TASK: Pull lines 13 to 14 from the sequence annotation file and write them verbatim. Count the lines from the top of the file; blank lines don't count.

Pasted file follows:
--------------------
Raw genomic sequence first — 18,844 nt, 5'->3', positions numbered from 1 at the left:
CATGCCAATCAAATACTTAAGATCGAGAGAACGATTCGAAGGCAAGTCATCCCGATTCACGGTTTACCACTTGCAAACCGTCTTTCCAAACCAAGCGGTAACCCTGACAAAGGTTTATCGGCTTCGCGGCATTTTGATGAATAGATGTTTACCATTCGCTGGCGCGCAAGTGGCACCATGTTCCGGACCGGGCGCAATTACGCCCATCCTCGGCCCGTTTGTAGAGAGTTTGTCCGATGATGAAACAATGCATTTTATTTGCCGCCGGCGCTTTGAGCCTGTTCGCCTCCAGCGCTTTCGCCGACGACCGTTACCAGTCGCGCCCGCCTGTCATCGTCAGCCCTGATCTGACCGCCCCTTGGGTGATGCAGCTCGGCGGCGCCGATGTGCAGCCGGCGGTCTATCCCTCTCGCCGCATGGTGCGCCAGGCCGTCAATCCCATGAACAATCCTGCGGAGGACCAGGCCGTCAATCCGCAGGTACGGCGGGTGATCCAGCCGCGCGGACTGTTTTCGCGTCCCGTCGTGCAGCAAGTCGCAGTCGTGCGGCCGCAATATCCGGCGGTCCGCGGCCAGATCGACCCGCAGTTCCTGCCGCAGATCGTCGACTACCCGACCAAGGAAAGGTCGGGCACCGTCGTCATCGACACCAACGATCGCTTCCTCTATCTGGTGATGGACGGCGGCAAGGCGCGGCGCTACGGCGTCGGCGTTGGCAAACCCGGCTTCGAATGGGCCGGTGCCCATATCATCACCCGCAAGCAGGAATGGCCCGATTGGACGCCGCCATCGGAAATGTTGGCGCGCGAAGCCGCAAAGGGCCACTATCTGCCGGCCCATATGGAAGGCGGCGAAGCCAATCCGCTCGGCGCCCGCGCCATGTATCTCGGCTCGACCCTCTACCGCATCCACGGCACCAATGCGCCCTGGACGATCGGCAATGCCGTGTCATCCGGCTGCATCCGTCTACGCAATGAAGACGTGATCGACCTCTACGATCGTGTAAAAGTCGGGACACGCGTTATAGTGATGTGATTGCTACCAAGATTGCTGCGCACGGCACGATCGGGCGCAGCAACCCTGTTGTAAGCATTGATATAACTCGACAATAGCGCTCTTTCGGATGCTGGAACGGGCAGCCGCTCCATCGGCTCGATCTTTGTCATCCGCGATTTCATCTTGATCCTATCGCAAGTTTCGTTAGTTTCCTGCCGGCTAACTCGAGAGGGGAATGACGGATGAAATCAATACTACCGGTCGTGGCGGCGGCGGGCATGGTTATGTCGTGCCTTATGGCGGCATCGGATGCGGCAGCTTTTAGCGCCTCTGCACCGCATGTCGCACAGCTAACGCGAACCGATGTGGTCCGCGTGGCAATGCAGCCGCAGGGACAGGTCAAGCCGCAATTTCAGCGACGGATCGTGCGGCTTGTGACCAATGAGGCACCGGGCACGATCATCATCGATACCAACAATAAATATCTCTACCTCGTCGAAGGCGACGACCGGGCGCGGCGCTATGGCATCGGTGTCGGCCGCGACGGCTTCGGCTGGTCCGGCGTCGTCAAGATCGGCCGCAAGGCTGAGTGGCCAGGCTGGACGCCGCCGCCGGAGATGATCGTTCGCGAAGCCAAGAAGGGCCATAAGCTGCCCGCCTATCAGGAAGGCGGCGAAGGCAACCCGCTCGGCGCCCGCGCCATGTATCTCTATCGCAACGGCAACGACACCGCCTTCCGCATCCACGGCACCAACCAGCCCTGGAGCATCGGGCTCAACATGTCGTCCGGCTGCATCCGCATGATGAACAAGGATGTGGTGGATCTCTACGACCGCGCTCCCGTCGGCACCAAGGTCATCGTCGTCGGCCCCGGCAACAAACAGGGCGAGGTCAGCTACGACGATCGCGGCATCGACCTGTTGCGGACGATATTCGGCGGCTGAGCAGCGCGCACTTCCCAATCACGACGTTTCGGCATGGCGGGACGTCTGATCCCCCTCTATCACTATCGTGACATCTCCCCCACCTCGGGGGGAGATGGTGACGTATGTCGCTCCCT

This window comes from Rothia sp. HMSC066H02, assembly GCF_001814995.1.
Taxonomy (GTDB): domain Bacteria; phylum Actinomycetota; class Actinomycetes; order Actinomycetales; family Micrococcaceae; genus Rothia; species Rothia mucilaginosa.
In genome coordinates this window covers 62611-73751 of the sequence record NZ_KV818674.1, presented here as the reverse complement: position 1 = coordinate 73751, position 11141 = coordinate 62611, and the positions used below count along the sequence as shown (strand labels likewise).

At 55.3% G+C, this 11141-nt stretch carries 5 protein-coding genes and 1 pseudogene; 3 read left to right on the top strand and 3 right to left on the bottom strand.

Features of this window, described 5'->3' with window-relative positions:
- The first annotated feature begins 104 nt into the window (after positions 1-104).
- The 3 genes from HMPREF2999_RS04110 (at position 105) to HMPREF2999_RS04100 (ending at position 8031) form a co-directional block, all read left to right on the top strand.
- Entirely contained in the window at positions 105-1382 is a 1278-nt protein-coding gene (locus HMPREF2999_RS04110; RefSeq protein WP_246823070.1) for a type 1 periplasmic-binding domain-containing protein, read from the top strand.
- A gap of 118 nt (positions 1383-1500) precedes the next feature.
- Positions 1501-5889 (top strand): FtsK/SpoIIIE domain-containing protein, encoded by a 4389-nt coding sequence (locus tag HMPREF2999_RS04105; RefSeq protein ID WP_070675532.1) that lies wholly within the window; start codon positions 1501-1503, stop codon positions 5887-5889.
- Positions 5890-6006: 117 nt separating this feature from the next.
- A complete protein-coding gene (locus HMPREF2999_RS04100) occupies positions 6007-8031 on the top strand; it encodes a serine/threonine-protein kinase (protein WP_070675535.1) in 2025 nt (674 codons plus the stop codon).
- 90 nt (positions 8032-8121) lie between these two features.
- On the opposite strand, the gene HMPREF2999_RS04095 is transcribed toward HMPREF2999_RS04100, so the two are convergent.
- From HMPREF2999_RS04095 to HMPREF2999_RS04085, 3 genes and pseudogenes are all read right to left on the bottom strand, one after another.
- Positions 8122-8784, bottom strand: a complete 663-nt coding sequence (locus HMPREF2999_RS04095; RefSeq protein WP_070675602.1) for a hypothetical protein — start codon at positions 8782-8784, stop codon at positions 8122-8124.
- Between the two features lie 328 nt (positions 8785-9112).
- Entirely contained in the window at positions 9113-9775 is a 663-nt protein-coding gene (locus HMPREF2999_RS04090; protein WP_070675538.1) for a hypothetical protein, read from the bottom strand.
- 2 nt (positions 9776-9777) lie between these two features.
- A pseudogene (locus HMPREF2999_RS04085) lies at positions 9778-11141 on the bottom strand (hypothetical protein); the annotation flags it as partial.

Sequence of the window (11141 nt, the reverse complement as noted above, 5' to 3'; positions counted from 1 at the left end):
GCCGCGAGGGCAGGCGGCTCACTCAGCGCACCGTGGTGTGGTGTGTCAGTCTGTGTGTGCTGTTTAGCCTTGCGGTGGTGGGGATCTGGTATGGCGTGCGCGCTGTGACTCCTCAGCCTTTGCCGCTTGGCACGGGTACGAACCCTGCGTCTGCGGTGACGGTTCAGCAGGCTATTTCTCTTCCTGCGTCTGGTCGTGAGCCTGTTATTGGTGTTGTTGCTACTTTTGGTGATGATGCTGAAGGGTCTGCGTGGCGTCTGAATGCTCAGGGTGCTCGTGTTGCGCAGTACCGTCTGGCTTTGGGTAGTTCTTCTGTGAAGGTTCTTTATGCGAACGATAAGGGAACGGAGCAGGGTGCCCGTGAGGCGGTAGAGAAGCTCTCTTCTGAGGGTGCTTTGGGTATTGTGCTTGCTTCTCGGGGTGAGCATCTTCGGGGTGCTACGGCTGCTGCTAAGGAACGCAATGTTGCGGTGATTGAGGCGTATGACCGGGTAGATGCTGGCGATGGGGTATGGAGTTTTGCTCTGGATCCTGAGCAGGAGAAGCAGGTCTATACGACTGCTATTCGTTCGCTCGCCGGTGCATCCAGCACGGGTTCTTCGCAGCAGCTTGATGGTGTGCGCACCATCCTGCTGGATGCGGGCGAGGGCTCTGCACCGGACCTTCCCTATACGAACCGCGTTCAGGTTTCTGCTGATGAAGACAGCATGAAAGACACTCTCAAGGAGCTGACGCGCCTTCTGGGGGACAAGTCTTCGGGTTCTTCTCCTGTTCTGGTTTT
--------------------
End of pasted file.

- Positions 5890-6006: 117 nt separating this feature from the next.
- A complete protein-coding gene (locus HMPREF2999_RS04100) occupies positions 6007-8031 on the top strand; it encodes a serine/threonine-protein kinase (protein WP_070675535.1) in 2025 nt (674 codons plus the stop codon).